Much of what you can earn on a Certificate of Deposit (CD) is based on factors out of your direct control. First, a traditional yield curve dictates that longer-term investments demand higher returns, so the longer you can lock away your cash in a CD, the more interest a bank is willing to pay. In addition, economic policies enacted by the government, as well as the overall economic environment, will affect the rates you can earn on deposits.
1. Seek promotional rates. The inverse relationship between liquidity and yield, as well as the current economic climate, are out of your control. However, there is a third factor influencing CD rates. The individual pricing strategy that a bank pursues can be partially reflected through the use of promotional rates for certain CD terms. Market Rates Insight, a financial market data firm, explains that CD rate premiums—the difference between regular and special CD rates—are used to “drive balances towards the most desired deposit products” and are an “indication of the capital strategy” of each bank. As a result, consumers can potentially encounter promotional rates that go above and beyond the typical offerings.
Analysis of MRI’s CD pricing data over the past year revealed that banks could offer up to 0.68 percent of additional interest (expressed as an annual percentage yield) over the regular average APY. A bonus rate could even double your return. The average promotional APY for a 3-year CD was 1.38 percent—nearly twice the regular average.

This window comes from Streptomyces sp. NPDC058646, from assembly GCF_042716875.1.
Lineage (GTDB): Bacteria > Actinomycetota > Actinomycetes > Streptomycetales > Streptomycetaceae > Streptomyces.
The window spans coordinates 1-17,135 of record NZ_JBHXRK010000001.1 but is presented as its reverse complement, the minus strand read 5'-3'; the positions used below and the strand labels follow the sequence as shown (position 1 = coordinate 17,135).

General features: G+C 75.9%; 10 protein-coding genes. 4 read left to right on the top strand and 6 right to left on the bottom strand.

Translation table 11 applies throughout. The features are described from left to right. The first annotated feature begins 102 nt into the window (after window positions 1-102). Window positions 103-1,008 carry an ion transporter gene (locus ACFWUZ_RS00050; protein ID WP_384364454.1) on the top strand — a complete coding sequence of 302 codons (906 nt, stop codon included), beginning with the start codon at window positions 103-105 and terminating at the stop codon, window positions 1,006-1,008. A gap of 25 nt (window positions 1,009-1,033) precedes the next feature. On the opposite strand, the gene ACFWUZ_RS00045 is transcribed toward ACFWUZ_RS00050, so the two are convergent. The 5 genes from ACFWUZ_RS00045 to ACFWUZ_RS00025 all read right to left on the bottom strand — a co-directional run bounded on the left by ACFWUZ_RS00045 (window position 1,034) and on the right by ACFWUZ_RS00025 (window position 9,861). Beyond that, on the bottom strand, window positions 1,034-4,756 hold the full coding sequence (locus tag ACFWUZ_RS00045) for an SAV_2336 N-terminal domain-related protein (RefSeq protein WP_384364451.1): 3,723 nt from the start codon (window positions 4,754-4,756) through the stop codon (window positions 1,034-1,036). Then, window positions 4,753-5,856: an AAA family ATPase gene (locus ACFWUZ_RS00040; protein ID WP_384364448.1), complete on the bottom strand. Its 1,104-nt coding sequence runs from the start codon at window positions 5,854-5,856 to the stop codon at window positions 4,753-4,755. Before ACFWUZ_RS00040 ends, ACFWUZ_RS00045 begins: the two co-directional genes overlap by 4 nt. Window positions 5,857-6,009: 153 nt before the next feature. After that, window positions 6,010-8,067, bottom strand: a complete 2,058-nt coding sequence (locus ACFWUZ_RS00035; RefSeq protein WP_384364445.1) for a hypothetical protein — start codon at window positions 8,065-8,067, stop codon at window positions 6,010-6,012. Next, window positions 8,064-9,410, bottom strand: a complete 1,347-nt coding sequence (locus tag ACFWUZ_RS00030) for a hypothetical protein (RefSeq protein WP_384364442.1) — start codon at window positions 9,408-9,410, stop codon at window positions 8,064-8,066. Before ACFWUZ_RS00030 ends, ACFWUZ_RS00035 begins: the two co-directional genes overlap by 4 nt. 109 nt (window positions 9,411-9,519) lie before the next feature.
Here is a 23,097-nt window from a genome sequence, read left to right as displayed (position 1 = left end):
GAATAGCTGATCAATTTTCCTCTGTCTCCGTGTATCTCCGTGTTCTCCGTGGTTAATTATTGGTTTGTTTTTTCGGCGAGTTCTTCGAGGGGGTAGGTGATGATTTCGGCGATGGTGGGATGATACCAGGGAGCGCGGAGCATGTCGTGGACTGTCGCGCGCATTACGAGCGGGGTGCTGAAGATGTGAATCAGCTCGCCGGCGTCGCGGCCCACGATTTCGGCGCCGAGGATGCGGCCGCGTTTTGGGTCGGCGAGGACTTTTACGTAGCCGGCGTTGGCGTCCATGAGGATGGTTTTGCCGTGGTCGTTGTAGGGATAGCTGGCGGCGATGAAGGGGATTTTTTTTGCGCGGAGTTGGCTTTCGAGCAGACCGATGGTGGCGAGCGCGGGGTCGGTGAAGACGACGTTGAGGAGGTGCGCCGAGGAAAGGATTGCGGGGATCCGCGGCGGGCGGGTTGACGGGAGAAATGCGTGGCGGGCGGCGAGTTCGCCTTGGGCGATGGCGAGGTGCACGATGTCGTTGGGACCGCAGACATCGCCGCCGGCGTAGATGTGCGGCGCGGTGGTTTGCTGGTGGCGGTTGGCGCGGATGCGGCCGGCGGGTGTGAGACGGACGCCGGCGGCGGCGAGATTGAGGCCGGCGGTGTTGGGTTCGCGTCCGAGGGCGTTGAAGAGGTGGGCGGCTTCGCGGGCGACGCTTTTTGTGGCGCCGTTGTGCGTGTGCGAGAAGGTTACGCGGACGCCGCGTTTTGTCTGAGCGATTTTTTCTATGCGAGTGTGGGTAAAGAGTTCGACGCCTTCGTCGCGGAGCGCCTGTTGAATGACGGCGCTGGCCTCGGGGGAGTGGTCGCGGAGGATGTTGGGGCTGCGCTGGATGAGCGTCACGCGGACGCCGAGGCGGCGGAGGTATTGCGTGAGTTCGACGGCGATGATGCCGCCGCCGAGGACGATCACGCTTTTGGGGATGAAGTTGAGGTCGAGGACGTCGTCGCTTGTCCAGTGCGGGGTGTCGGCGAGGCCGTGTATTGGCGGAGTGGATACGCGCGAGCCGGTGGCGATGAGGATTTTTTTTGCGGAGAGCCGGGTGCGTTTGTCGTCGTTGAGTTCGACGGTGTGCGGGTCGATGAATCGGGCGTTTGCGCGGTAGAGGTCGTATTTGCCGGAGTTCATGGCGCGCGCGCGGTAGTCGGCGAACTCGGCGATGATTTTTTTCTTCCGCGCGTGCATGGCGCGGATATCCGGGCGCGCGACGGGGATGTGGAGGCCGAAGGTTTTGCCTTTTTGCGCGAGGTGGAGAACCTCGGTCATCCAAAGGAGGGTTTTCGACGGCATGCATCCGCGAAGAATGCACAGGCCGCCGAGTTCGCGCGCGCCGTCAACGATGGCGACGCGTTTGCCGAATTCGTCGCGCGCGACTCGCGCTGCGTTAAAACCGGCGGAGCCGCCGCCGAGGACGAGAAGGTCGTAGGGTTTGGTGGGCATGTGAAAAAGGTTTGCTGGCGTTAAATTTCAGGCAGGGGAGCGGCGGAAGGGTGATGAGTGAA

Furthermore, a promotional rate for a short-term CD could mean a higher return for half the time to maturity. Three- to nine-month CD specials offered an average APY of 0.49 percent, according to the same data. At that rate, your yield would be higher than even the typical promotional APY for a one-year CD (0.33 percent) and nearly equal to the regular average rate for a two-year CD as well (0.51 percent). This is a critical advantage for savers who cannot risk tying up their money for a long period of time. It also allows you to more quickly take advantage of any rate increases that may occur over the deposit term.
2. Try a local credit union. Credit unions—not-for-profit institutions that serve members instead of customers—must by definition pass on their earnings to members in the form of services and products. Therefore, they tend to offer better rates on savings and CD accounts (sometimes called share certificates) than banks. A Nerd Wallet study of deposit accounts with interest rates above current inflation revealed that about 80 percent of these accounts were offered by credit unions. Credit unions have eligibility requirements that you must meet to become a member, but it’s usually not difficult to find a credit union that you can join based on the location of your home, employer, school, or church.
3. Move your money online. Internet-only or online banks are a favorite among savers who simply want to get the best rate they can find at an institution anyone can join. Many offer checking accounts, savings accounts, CDs, and other products accessible through a website. They typically have lower fees and pay higher interest rates on savings balances; however, you won’t be able to walk in to a branch for assistance. Transactions and customer service take place online or over the phone. Most well-known online banks are reputable; they are often part of larger, more traditional financial institutions (such as Discover Bank). Just be sure that the bank is FDIC-insured before making a deposit.
The bottom line: The key theme of these three points is that, in order to get the best offer, you must do your homework. Don’t settle for the accounts offered at the big banks just because of their name brand, and don’t assume that the best deals are down the street. You may find higher rates across the country or even online.
John Gower is an analyst at NerdWallet, a website dedicated to helping consumers save money on checking accounts, credit cards and more.